But a warmer ocean in the winter is a problem. When the ocean surface is warmer in the summer, the warm layer of water blocks the now cooler waters from deep in the ocean from welling up. In the summer of course this isn’t a problem because phytoplankton can photosynthesize. The winters in Alaska though are very dark and photosynthesis isn’t an option. When it’s too warm for the nutrients from deeper in the ocean to rise to the surface, this leads to a lack of plankton come spring and summer in Alaska. Less plankton means less birds, including puffins as well as lower numbers of many other animals such as seals that all depend on the plankton.
Other sea birds have seen recent massive die-offs. Audubon reported in 2018 that many thick-billed and common murres failed to breed at all, leaving colonies usually filled with a cacophony of birds eerily empty of eggs. Some murres nested but a month late. Hundreds of birds from a few different species were found washed up on the shores of the Bering Sea, all dead from starvation. Since the start of monitoring in the 1970s, Murres had never failed to breed until four years ago and it’s an indication of bigger problems.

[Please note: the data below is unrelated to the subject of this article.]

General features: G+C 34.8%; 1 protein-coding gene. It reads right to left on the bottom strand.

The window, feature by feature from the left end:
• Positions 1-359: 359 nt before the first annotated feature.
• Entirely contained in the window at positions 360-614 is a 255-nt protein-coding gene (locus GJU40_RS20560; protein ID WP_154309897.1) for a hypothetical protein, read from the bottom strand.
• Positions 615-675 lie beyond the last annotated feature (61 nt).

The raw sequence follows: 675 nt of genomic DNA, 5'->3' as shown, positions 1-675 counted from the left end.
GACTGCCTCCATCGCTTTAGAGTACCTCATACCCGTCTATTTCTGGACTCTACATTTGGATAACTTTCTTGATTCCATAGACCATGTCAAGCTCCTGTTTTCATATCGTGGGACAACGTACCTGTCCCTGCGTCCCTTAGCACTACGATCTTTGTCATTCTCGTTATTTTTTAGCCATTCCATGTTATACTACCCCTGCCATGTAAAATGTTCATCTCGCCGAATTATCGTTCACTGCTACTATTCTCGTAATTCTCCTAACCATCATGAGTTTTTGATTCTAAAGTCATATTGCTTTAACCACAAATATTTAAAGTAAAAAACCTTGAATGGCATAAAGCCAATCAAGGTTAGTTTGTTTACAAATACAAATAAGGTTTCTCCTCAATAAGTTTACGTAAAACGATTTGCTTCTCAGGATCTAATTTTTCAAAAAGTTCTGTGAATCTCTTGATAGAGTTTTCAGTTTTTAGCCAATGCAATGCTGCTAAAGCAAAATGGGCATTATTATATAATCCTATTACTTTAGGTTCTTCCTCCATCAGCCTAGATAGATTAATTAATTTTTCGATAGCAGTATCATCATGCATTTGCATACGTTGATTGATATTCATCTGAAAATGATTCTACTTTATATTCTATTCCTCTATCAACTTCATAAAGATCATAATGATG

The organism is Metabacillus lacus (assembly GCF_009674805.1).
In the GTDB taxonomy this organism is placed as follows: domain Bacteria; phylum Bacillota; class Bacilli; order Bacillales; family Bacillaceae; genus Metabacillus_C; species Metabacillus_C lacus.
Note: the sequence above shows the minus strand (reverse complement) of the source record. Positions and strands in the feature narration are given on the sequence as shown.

Sea bird die-offs are becoming more common. National Geographic reports that other marine animals in Alaska are being found dead in increasing numbers as well. On average years in the western Gulf of Alaska, eight dead whales are found, but in 2015, twelve where found in June by itself. Large numbers of sea lions have starved recently on the west coast. 79 otters were found dead in a single month in Homer Alaska. All this death coincides with record heat temperatures in the ocean even though the temperatures are being pushed up just a fraction of a degree so far. The ocean can absorb a lot before changing temperature but it is unquestionably warming now and puffins are simply canaries in a coal mine no one wants to be in anymore.
Image Credit: Shutterstock/Suwipat Lorsiripaiboon